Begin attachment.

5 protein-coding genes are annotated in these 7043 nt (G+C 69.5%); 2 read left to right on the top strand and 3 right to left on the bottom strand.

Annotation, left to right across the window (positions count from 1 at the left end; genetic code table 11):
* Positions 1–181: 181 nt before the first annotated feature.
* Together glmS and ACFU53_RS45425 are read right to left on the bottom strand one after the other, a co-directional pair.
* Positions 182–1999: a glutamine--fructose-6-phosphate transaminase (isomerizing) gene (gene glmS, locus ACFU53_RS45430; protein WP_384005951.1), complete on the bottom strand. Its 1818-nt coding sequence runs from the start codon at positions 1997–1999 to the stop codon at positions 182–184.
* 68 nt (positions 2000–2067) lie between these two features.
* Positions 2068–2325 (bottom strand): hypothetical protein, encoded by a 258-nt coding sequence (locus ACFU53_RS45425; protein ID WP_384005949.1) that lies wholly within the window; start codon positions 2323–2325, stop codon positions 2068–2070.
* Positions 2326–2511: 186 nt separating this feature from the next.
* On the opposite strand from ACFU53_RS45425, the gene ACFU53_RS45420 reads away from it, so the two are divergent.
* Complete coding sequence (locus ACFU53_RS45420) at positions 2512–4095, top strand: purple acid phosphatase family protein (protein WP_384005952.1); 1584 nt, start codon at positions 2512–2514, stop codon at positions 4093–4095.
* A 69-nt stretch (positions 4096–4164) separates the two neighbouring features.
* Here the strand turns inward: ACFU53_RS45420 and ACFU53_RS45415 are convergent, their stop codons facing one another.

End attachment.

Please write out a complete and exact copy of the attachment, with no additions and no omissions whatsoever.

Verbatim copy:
5 protein-coding genes are annotated in these 7043 nt (G+C 69.5%); 2 read left to right on the top strand and 3 right to left on the bottom strand.

Annotation, left to right across the window (positions count from 1 at the left end; genetic code table 11):
* Positions 1–181: 181 nt before the first annotated feature.
* Together glmS and ACFU53_RS45425 are read right to left on the bottom strand one after the other, a co-directional pair.
* Positions 182–1999: a glutamine--fructose-6-phosphate transaminase (isomerizing) gene (gene glmS, locus ACFU53_RS45430; protein WP_384005951.1), complete on the bottom strand. Its 1818-nt coding sequence runs from the start codon at positions 1997–1999 to the stop codon at positions 182–184.
* 68 nt (positions 2000–2067) lie between these two features.
* Positions 2068–2325 (bottom strand): hypothetical protein, encoded by a 258-nt coding sequence (locus ACFU53_RS45425; protein ID WP_384005949.1) that lies wholly within the window; start codon positions 2323–2325, stop codon positions 2068–2070.
* Positions 2326–2511: 186 nt separating this feature from the next.
* On the opposite strand from ACFU53_RS45425, the gene ACFU53_RS45420 reads away from it, so the two are divergent.
* Complete coding sequence (locus ACFU53_RS45420) at positions 2512–4095, top strand: purple acid phosphatase family protein (protein WP_384005952.1); 1584 nt, start codon at positions 2512–2514, stop codon at positions 4093–4095.
* A 69-nt stretch (positions 4096–4164) separates the two neighbouring features.
* Here the strand turns inward: ACFU53_RS45420 and ACFU53_RS45415 are convergent, their stop codons facing one another.